Is Tyrod Taylor Worth a Long-Term Commitment for the Buffalo Bills?
It’s been a long time since the Buffalo Bills had a quality starter at quarterback.
After years of players like Trent Edwards, Ryan Fitzpatrick, J.P. Losman and E.J. Manuel, the Bills found their way into a productive starter in 2015. And even finding that player was more like a lucky stumble.
Before the 2015 season began, Tyrod Taylor was behind Manuel and Matt Cassel on the depth chart before a spectacular preseason forced the Bills’ hand to name Taylor the starter for the regular season.
Having only 35 regular season pass attempts to his name before the season, Taylor was signed to a three-year, $3.35-million contract last offseason.
Those 35 passes also weren’t particularly impressive, either, and that’s putting it kindly. Taylor’s five passes in 2013 were the worst we’ve tracked on a per pass basis by our Net Expected Points (NEP) metric for a quarterback with a minimum of five drop backs. NEP, for those unaware, measures the value of each play on the field based on how an average team would be expected to score in each scenario using historical data. Sure, that’s an incredibly small sample, but that was the most recent group of NFL passes on the record for Taylor before signing with the Bills.
But Taylor had that breakout preseason and an efficient regular season, and now that third year of the contract is voidable after Taylor played over 50 percent of the snaps in 2015.
That makes Taylor an impending free agent after the 2016 season and in line for a significant raise from the $3.13 million cap hit he’s scheduled for in 2016.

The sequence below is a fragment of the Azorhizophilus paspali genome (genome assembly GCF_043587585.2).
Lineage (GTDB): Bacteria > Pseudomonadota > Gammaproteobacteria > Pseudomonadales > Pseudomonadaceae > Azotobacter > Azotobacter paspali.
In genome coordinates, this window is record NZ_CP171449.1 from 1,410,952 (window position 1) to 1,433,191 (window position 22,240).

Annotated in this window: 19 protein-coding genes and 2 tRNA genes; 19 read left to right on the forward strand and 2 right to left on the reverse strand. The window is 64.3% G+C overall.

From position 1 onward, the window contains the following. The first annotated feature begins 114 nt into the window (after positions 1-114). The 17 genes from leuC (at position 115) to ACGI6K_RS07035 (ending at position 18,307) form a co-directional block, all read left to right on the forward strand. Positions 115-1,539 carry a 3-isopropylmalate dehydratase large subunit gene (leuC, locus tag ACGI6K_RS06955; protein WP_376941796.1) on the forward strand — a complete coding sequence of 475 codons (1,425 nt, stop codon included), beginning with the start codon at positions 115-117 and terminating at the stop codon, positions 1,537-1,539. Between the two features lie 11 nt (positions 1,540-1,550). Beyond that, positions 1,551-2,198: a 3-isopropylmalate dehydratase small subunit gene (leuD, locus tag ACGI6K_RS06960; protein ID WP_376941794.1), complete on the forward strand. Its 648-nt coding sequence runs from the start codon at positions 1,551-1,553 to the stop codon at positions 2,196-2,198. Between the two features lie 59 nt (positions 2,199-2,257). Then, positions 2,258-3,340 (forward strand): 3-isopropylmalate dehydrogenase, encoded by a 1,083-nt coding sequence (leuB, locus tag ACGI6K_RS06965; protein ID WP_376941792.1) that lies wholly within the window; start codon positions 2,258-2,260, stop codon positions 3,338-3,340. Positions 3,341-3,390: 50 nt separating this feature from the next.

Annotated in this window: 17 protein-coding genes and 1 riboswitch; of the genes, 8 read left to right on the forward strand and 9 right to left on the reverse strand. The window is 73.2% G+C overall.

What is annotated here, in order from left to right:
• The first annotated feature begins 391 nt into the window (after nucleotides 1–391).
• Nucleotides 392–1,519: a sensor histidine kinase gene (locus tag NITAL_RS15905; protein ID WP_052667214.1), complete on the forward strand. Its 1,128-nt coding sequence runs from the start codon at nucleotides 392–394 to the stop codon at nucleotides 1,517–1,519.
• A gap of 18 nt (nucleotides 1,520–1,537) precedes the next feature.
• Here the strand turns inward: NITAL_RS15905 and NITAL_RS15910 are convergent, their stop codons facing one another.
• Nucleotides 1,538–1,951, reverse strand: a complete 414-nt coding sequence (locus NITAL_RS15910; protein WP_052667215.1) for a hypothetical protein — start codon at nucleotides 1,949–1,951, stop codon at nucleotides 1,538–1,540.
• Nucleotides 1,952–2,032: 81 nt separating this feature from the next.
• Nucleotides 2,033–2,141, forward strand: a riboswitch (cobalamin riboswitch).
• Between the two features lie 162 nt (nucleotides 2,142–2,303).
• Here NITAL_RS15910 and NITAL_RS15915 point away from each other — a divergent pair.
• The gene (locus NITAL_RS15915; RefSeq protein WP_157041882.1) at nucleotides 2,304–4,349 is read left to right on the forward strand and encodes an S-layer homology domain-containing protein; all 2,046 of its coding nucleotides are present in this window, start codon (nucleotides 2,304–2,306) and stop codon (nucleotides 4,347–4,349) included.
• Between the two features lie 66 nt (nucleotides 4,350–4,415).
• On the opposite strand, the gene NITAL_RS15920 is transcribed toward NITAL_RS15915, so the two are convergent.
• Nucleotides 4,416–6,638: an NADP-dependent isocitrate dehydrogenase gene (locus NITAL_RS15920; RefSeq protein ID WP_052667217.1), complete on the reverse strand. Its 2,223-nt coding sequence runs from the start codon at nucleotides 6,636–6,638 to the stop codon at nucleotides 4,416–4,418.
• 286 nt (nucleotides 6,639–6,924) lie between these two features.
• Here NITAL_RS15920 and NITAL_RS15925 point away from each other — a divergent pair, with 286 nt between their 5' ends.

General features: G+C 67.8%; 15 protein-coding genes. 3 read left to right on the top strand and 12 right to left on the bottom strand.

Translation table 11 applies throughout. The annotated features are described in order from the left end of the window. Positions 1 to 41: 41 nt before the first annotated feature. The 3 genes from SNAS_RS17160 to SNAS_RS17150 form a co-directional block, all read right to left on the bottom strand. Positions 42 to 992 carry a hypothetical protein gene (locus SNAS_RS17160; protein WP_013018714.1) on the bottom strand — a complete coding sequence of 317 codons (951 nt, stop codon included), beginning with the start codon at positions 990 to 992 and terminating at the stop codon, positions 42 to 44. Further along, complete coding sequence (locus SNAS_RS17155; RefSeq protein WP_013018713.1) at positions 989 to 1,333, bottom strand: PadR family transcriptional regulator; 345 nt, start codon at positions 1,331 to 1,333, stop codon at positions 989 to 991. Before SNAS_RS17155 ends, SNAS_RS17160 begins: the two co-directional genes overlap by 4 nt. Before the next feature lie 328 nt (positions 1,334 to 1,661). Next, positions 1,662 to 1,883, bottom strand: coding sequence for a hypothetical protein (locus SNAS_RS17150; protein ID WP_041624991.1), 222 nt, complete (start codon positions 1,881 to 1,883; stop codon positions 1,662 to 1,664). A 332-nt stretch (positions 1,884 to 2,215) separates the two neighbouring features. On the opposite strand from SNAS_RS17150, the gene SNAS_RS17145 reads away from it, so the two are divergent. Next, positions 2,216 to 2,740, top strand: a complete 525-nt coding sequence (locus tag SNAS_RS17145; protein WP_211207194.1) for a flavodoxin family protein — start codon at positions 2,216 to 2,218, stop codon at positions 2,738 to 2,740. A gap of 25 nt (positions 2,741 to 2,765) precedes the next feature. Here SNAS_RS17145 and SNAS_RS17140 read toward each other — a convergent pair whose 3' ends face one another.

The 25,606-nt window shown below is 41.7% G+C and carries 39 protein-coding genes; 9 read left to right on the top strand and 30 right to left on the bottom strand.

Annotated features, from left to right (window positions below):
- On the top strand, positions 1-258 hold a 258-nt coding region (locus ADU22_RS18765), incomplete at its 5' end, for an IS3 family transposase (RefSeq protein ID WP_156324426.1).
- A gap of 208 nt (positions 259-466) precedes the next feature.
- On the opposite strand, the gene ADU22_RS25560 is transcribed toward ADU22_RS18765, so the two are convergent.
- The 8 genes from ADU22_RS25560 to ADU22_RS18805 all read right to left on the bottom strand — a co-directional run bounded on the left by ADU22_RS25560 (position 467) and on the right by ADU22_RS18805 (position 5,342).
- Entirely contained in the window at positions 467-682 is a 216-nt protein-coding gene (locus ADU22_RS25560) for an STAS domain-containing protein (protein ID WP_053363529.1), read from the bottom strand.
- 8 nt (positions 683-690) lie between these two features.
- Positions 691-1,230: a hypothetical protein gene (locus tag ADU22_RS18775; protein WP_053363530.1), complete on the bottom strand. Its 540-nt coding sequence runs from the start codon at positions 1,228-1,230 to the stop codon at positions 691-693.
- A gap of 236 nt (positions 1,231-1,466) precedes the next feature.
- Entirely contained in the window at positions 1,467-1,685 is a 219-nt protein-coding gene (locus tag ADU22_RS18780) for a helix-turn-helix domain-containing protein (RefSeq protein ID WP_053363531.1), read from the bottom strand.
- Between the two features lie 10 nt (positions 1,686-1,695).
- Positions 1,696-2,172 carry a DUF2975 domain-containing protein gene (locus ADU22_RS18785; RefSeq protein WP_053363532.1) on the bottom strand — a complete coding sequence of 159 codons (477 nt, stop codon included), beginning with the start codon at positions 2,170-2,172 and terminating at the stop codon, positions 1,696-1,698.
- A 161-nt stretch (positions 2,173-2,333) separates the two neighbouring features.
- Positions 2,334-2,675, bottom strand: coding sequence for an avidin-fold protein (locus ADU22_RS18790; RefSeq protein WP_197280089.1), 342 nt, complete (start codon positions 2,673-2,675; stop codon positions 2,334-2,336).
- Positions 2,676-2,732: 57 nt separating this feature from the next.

This leaves the Bills with a decision surrounding what to do with Taylor in the future. The team has been noncommittal on the prospect of Taylor as the long-term starter for much of the offseason. The quarterback market is a mystery, so there’s no way of knowing what type of contract Taylor would command after the season, but what we can get a feel for is if Taylor is the type of quarterback the Bills should feel comfortable committing to on a long-term deal.
There’s no denying Taylor was one of the most proficient quarterbacks in the league last season -- he was 10th among 43 quarterbacks with at least 100 drop backs in Passing NEP per drop back for the season. As a team, the Bills were 12th in Adjusted (for strength of schedule) NEP per play for the pass, the highest rank the team had since 2002 when they finished 10th with a 30-year-old Drew Bledsoe.
In between those two finishes were many years ranked in the 20’s and even 30’s, which could lead one to think the Bills would do anything in their power to hold on to anything that would resemble a passable offense. The unit under Taylor was a clear improvement over the offenses the Bills have put out over the past few seasons:
|Year||Adj. Off. NEP Per Play||Rank||Adj. Pass NEP per Drop Back||Rank|
The step forward on offense wasn’t all on Taylor, though. The Bills were able to keep Taylor in a high-efficiency, low-volume situation by committing to the run and being quite good at it. Buffalo was the only team last season to have more rushing attempts than passes, and they were the top team in Adjusted NEP per play on the ground, thanks in part to Karlos Williams, who led all running backs in Rushing NEP per attempt. Taylor was also a part of the rushing efficiency, finishing third among all quarterbacks in Rushing NEP and tying Russell Wilson for the second most rushing attempts for a quarterback last season.